In yesterday’s post, I wrote about our most recent collaboration with Dan Byrne and James Glenn and on a larger scale, the possibilities for libraries as places and catalysts for growing academic literacies. Dan was gracious enough to stop by for a few minutes this morning to share some quick but poignant reflections on growing a culture of learning with students that supports academic literacies.
Thank you to GLMA for the warm reception and the opportunity to talk about Common Core Standards, learning, and librarians. The presentation in PDF format is also available below:
Links of interest from today’s presentation not embedded in the PDF or slides:
- More on assessment and librarians
- Reflective Teaching, Effective Learning: Instructional Literacy for Library Educators by Char Booth
- Navigating the Information Tsunami: Engaging Research Projects that Meet the Common Core Standards, K-5 (forthcoming)
- Pathways to Common Core
- Understanding by Design
- Teaching with Intention
- The Ubiquitous Librarian
- Transliterate Practices for Inquiry Learning (based on Stripling’s Model of Inquiry)
Three years ago, Dr. Michael Wesch was one of the key people whose work inspired the vision for Media 21 (post 1 and post 2), an initiative that has resulted in a deep collaborative partnership with English teacher Susan Lester and her 10th Honors World Literature/Composition students and consequently, collaborative partnerships in varying degrees with other faculty who have incorporated some of the strategies Susan and I have utilized.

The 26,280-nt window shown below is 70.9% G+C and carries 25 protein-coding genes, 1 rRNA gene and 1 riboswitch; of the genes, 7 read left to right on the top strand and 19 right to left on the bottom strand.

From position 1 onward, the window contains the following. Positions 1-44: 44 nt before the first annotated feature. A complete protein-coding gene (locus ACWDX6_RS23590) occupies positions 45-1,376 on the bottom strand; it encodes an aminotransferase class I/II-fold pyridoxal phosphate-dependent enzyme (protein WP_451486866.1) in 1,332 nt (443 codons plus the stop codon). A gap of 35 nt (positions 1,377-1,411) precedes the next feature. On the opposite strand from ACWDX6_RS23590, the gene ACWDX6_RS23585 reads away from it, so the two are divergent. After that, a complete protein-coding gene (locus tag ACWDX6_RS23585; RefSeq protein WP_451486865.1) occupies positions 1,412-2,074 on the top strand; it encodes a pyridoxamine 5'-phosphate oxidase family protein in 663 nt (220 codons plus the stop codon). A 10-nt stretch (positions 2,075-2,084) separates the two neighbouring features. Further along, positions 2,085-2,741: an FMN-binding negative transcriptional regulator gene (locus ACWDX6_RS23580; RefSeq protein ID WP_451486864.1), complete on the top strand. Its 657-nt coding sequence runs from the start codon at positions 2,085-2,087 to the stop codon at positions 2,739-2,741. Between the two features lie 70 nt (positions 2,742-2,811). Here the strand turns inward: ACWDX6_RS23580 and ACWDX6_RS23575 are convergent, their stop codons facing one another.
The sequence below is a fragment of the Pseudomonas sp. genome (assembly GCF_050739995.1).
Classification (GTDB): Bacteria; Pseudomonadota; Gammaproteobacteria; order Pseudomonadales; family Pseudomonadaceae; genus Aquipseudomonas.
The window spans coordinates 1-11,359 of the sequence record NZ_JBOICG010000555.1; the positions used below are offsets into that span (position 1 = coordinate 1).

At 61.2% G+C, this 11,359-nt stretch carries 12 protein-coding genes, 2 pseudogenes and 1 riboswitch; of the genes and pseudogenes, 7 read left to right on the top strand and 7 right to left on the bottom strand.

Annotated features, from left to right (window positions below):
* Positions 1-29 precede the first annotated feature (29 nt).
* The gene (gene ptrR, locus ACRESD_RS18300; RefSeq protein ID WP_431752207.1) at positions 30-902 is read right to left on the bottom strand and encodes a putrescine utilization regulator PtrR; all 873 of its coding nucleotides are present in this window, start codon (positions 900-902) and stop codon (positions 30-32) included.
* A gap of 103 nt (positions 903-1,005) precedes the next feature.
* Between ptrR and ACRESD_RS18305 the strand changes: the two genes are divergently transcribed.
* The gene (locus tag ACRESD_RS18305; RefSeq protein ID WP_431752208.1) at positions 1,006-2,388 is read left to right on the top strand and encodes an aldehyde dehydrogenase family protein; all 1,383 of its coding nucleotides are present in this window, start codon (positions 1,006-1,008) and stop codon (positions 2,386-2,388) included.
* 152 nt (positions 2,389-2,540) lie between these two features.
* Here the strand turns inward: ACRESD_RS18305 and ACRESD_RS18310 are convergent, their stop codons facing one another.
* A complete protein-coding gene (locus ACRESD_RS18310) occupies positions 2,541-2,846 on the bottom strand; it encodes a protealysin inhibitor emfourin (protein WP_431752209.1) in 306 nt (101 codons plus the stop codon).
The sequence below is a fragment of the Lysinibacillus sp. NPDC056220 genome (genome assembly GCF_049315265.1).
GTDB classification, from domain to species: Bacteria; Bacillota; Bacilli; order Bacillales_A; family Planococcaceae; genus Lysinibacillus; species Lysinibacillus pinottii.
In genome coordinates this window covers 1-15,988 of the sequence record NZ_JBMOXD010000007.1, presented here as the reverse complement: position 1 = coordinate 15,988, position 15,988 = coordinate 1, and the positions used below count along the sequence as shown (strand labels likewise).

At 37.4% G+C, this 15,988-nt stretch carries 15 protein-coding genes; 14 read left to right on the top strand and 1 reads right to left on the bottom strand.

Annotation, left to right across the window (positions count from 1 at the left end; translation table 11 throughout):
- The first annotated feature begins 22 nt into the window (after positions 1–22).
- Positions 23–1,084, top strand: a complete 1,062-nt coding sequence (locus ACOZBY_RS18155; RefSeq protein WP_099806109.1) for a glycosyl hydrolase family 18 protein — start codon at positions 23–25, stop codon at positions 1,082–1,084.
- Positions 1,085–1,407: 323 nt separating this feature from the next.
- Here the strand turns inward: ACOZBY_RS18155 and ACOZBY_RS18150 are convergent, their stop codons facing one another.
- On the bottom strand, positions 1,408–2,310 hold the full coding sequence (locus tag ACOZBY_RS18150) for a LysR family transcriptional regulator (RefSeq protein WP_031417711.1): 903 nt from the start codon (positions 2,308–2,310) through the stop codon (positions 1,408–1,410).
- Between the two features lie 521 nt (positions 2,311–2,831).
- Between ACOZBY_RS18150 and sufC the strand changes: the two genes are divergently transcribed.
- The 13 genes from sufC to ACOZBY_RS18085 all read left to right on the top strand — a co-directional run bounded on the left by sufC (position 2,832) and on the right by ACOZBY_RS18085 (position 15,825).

I rarely point people to specific articles through my blog (I use Twitter and Scoop.it for that purpose/sharing), but I think this article, “A Tech-Happy Professor Reboots After Hearing His Teaching Advice Isn’t Working“, in the Chronicle of Higher Education is a must-read for all instructional librarians and teachers; even more powerful and insightful are Wesch’s additional reflection in the comments that I’m going to quote and repost below. Wesch’s comments resonate with me because of Wesch’s emphasis on:
1. The relationship between students and teachers (and as I’ve shared in presentations in the last year, the idea of libraries being about the human experience and relationships being the cornerstone of libraries)
2. The emphasis on learning communities (also central to my philosophy of librarianship)
3. Planting the seeds for learning spaces to be sites of participatory culture
4. Using social media and technology to amplify the possibilities for authentic learning, not for the “wow” or “shiny” factor
5. His acknowledgement that not everyone finds a menu or use of technology empowering and that our focus should first and foremost be on infusing strategies to encourage participation by learners/students in multiple mediums.